Kristi Noem Backtracks on Gender Protection
The South Dakota governor has a change of heart in safeguarding female athletes.
Memo to Kristi Noem: What gives? The Republican governor of South Dakota has seen her popularity rise among many conservatives throughout 2020 over her principled stance for individual Liberty while other states stepped all over Americans’ constitutional rights during the COVID pandemic panic. Yet she recently threw a curveball when she refused to sign House Bill 1217 regarding sports and the so-called “transgendered.”
The legislation is aimed at providing protection to female athletes, as other states are beginning to do to counter the Left’s cultural assault. The South Dakota bill explicitly designates that, in order for a sport or team to be classified as female, it must be “available only to participants who are female, based on their biological sex.” The bill passed both the state Senate and House and Noem was expected to sign it into law, as she had previously promised to do so. However, it was suddenly left up in the air with her apparent change of heart.
In a letter sent to the state legislators, Noem characterized her decision to refrain from signing the bill as concern over certain “style” and “form” issues that she wanted addressed. However, in spite of her simple insistence at a Monday press conference that “only girls should play girls sports,” it would appear that Noem’s objections to the bill are more substantive than mere stylistic.
Margot Cleveland reports, “First, Noem requested the legislature strike Section 2 of the bill, which would have required students to annually verify their age, biological sex based on genetics and reproductive biology, and attest that they had not taken performance-enhancing drugs, including anabolic steroids, in the preceding 12 months.” Noem reasoned that such a stipulation created an “unworkable administrative burden on schools, who under its terms must collect verification forms from every student athlete every year.” Yet schools collect similar medical forms from student athletes every year, and have done so for decades.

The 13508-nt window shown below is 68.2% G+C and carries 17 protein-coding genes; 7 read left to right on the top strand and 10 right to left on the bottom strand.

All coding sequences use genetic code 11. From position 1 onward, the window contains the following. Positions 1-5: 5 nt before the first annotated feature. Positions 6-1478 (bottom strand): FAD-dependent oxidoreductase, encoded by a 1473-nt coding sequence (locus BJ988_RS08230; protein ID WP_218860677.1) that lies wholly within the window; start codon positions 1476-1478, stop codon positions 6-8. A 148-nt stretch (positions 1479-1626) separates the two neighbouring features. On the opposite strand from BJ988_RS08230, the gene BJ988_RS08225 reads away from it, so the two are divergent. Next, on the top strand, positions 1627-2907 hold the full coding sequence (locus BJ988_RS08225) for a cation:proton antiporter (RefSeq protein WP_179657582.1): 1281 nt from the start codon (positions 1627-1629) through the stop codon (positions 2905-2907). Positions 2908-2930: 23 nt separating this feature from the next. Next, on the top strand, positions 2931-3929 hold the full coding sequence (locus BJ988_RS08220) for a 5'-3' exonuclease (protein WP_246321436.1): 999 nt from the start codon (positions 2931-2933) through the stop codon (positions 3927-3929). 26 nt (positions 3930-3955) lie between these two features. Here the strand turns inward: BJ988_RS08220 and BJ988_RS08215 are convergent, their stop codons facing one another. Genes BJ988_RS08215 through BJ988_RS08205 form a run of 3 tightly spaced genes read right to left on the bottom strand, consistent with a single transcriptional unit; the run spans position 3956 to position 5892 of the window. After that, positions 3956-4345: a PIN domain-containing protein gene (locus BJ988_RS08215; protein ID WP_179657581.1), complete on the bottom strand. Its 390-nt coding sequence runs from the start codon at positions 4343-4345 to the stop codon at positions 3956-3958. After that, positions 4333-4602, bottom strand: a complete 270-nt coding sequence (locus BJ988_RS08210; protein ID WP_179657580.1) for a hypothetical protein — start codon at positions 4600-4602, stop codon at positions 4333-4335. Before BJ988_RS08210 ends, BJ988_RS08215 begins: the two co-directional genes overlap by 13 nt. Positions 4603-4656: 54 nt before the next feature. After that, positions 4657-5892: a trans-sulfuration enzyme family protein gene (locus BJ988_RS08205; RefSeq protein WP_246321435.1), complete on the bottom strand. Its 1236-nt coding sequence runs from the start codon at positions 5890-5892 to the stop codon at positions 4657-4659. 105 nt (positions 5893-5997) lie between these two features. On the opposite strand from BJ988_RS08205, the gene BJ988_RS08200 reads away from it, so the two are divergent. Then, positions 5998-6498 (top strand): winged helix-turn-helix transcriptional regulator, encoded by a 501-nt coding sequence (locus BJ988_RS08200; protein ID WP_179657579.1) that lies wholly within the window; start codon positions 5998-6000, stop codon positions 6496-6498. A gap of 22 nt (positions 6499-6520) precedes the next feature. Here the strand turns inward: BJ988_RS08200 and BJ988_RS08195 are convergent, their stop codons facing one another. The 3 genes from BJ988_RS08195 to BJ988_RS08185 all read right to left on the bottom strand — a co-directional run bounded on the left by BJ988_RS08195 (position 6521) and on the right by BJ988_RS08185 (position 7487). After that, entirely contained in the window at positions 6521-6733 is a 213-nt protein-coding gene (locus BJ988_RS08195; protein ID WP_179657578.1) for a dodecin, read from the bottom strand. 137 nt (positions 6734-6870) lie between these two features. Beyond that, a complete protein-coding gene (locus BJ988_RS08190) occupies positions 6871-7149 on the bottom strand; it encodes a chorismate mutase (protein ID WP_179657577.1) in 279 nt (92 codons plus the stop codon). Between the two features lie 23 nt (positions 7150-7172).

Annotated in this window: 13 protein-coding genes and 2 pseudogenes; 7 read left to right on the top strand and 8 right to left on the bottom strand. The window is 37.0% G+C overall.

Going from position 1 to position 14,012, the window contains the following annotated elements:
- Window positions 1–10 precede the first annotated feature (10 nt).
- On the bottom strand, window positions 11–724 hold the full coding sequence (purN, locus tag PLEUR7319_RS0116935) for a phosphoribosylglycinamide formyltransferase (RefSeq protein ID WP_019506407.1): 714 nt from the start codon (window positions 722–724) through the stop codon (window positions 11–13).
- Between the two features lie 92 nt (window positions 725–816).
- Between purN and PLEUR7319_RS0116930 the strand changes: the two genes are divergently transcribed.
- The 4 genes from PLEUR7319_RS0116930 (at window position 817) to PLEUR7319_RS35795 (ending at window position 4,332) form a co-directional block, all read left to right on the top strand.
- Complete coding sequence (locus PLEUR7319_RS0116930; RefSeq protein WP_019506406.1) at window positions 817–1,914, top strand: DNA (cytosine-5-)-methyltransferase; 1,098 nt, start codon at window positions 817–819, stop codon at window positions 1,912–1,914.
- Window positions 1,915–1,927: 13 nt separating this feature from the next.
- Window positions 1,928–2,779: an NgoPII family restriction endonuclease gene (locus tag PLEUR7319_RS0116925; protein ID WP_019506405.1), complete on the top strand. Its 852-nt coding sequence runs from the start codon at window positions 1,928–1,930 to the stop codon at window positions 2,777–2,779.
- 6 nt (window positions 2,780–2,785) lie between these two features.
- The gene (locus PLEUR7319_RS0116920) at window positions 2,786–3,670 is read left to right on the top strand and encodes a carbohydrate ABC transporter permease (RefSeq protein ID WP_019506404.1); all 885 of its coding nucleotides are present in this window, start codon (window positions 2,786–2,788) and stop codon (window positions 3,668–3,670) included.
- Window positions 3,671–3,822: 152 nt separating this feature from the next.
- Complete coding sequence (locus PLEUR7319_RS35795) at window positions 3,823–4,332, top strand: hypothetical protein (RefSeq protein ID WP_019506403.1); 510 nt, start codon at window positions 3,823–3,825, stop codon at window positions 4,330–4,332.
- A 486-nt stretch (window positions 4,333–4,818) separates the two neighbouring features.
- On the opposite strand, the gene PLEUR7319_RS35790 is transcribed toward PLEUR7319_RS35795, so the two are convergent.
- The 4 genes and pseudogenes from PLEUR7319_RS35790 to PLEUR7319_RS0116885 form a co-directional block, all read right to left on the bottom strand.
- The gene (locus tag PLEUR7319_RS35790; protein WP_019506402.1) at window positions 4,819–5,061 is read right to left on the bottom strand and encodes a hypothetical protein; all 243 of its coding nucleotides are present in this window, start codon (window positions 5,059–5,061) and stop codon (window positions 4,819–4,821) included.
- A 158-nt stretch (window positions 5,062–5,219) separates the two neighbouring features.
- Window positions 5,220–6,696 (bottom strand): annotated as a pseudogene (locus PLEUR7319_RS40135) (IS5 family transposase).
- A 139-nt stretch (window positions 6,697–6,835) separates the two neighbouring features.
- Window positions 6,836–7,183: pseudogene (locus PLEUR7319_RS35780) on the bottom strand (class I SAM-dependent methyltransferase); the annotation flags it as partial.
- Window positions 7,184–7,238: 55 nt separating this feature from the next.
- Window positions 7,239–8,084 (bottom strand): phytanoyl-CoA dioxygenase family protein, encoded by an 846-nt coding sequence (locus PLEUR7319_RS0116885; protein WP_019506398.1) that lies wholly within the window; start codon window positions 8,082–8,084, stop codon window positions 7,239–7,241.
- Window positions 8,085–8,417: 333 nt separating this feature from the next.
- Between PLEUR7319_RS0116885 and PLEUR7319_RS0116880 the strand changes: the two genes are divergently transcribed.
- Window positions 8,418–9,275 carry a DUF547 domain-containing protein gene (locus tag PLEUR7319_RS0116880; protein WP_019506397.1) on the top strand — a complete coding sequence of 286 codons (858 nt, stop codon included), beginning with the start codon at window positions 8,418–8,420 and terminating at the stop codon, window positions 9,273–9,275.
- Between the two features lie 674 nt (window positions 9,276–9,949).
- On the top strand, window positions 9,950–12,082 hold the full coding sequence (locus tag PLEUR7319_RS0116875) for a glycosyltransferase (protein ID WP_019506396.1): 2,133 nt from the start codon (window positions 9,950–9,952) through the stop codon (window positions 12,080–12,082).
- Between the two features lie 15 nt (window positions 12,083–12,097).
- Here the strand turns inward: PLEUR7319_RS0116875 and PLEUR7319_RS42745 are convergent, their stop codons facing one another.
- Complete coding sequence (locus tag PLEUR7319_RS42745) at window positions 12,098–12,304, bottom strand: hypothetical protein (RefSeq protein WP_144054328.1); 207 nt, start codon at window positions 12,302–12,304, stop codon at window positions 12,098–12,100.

Noem further wanted collegiate athletics exempted from the law, as she argued an attempt to mandate collegiate athletics would necessarily run into the problem of national governing bodies, and therefore would be “unrealistic” and “unworkable.” Translation: She doesn’t want the NCAA to punish her state.
In short, Noem wants a rewrite of the bill, which has several proponents of the legislation asserting that the governor is bowing to outside economic pressure. They have pointed to Noem’s statements in which she expressed concerns over “unintended consequences” from the bill. It is indeed true that certain business have expressed concerns that the bill’s passage would have a negative impact upon the state’s economic opportunities, but that’s leftist cancel culture for you.
South Dakota is scheduled to soon host NCAA basketball and hockey tournaments. That leads Power Line’s Paul Mirengoff to observe, “It’s very likely that the NCAA would refuse to hold such tournaments in South Dakota if the bill as passed by the legislature goes into effect. Noem’s revisions would remove any claim that South Dakota is out of compliance with NCAA competition rules.”
It does appear that Noem, who had given full support for the legislation initially, has suddenly gotten cold feet, probably for economic reasons. Speaking to Fox News’s Tucker Carlson on Monday night, Noem essentially confirmed that she folded to the NCAA, while also claiming that the bill was a trial lawyer’s dream. But if the governor has any designs on national office come 2024, she’s going to have to show a whole lot more backbone on a total layup of an issue if she thinks fans of a fighter like Donald Trump are going to give her the time of day.
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